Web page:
Regular intake of vitamin C/ascorbate reduces blood pressure (BP) in hypertensives. High-dose intravenous vitamin C (IVC) achieves higher plasma levels; however, there is a paucity of research on acute BP effects. Our study is the first to investigate the effect of high-dose IVC, with or without concomitant i.v. nutrients, on BP during i.v. treatment.Methods
A cohort of adult patients scheduled to receive IVC treatment for infection, cancer or fatigue, as prescribed by their treating doctor, participated at a Melbourne clinic, Australia. Ambulatory BP was assessed every 10 min over 90 min during i.v. treatment. Patients received 15–100 g of IVC alone or in addition to i.v. vitamin B, glutathione, magnesium or zinc. BP change over time adjusted for baseline BP, IVC dosage, i.v. treatment and BMI was analysed.Results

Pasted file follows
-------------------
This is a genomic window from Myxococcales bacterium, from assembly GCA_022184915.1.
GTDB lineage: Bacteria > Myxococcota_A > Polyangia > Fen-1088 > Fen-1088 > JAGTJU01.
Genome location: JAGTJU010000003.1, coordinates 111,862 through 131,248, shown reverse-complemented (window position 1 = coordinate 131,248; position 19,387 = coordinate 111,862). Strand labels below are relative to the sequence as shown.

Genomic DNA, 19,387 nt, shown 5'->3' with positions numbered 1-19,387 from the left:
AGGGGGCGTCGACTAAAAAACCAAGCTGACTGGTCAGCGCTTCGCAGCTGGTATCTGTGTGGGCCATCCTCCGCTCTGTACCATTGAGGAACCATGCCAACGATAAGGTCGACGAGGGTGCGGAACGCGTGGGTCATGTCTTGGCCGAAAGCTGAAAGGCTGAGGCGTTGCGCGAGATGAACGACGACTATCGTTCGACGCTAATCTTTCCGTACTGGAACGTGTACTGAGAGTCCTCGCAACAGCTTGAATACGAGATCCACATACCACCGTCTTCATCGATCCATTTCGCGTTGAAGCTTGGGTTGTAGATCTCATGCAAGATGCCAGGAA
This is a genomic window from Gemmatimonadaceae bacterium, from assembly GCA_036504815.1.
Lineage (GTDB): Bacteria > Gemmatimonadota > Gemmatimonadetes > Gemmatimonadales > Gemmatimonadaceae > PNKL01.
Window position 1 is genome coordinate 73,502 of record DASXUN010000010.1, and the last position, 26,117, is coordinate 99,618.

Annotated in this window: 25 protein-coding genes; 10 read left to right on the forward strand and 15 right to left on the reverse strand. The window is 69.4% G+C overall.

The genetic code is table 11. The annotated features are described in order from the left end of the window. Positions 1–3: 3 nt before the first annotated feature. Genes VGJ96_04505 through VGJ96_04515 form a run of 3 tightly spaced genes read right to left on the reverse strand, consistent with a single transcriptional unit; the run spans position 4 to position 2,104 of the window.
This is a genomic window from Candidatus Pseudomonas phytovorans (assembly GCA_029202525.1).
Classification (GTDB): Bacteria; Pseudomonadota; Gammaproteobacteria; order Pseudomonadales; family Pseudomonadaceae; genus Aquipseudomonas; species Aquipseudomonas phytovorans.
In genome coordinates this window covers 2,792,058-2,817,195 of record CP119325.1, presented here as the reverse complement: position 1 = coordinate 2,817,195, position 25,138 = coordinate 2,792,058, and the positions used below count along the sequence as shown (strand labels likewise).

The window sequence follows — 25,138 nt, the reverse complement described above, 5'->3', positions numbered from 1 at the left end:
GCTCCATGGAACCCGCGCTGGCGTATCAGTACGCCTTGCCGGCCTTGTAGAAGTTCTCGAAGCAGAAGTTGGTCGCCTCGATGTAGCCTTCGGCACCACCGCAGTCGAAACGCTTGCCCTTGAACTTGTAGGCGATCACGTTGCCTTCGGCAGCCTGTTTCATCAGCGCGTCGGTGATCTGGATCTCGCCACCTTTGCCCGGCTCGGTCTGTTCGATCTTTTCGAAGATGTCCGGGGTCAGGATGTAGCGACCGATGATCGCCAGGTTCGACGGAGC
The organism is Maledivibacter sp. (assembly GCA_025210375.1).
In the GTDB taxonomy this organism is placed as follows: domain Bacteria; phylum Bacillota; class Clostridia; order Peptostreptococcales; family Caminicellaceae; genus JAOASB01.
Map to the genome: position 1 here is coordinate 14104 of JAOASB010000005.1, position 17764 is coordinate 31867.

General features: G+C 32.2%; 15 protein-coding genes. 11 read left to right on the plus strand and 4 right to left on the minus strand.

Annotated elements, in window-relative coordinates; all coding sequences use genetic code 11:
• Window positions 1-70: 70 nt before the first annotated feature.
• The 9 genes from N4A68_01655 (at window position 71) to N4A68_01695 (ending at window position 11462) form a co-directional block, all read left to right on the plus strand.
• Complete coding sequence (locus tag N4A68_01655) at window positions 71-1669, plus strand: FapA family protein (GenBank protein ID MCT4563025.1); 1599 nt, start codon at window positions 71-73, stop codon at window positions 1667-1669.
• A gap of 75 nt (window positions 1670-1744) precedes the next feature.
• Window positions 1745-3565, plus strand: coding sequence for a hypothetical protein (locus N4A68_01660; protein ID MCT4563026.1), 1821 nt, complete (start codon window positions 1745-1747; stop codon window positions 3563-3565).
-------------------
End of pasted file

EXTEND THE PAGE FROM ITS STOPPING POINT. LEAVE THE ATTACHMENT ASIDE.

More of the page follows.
A total of 77 mostly normotensive patients participated, with a third receiving IVC alone (42±20 g), and two-thirds also received other i.v. nutrients. IVC alone (>30 g) reduced the mean BP up to 8–9 mmHg in prehypertensive patients. In contrast, concomitant intravenous vitamin B12 (IVB12) significantly increased the mean BP by 11–13 mmHg. Comparison of BP change during IVC versus IVC+IVB12 indicated a highly significant difference [systolic blood pressure: mean difference (SD)=16.6 (17.8) mmHg, P<0.001; diastolic blood pressure: mean difference (SD)=12.5 (16.7) mmHg, P=0.003].Conclusion
Our study suggests an acute BP-reducing effect of high-dose IVC, particularly with dosages above 30 g, and in patients with prehypertension and normal BMI. Furthermore, our study indicated a marked and clinically relevant hypertensive effect of IVB12, suggesting routine BP monitoring during i.v. therapy in clinical practice.